Summary

Our Score

8/10

Review Price free/subscription

Of course, a city of adventurers can't thrive without other facilities. Some, like the weapons or armour shops, are essential if you want your brave charges to be able to tackle more difficult quests. Others, like bakeries and parks, improve morale and keep your fighters fighting fit. As you move on, you'll find other buildings become essential to further progress.

White Mage and Black Mage Academies enable you to recruit the healers and sorcerers you'll need to defeat specific enemies. Gambling houses boost morale and help you recruit thieves, who are more proficient than regular adventurers in the gathering of loot. Without a Guild Hall you'll be unable to commission more adventurers or manage their pay. Build a tavern and you can organise adventurers into parties and use their combined powers to wipe out more dangerous foes.

We've had PC strategy games before, including Majesty, that have done this kind of thing from a remote, regal distance. I think that a big part of what makes My Life as a King work is that it operates on a smaller, more intimate level. The economics - basically maintaining a steady supply of gold and elementine - are fairly elementary, leaving you to be a fairly hands-on monarch. The more time you spend out on the streets, talking to the local population, the better you'll do in the game. Every person in town has a name and some kind of life going on, and their morale is raised just by talking to you.

Adventurers need care and attention. If there's trouble at home or they're too tired to battle, then there's no point letting them go on your latest behest - it's better to persuade them to rest instead. Meanwhile, your adventurers grow in experience and power as they fight monsters and complete behests, and you can also boost their skills by building and funding the academies that train them.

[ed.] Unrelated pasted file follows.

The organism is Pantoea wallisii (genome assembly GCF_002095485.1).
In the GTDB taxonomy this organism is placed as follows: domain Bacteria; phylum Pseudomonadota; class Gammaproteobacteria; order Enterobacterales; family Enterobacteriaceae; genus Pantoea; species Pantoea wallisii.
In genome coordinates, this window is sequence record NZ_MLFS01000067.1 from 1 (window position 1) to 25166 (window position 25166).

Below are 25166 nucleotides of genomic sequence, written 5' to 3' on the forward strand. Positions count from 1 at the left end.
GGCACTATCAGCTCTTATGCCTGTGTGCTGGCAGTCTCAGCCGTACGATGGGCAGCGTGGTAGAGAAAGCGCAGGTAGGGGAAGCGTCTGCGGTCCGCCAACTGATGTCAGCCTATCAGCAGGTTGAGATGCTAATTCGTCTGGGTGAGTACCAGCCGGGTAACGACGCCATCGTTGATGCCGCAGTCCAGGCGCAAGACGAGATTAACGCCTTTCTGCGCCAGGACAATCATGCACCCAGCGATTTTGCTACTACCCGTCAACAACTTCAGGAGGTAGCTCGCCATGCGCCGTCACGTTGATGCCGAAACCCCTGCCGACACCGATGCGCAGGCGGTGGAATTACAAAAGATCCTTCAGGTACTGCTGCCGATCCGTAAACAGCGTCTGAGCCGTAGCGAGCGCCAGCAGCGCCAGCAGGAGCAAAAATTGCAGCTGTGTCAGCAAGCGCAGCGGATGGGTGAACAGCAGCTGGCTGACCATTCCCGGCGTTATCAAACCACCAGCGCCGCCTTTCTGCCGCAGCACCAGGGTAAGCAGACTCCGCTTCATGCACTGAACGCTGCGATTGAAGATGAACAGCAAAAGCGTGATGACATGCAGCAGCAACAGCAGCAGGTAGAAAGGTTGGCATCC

It's up to you to balance your missions so that your newer recruits have something manageable to build their skills, while your more experienced, hardcore scrappers go up against the major-league bosses. And if a minnow wants to go toe to toe with a beast that's beyond their ken, then you'll just have to tell them to go and gather experience instead.

A lot of this comes down to routine. Both the adventurers and the general population have routines, and working out how to get your adventurers most efficiently from home to bulletin board to city gate turns out to be crucial. By planning where you put the shops, academies and taverns you can stop them wasting half the day just navigating the city, and get them out there in the dungeons doing good. You too have a routine, starting the morning with reports and behests, then sending the adventurers off on their way. Then there's a little time for chat, management and building before your advisor comes to summon you to bed. And not in the way you might be hoping for, either. You're only a young king, after all!

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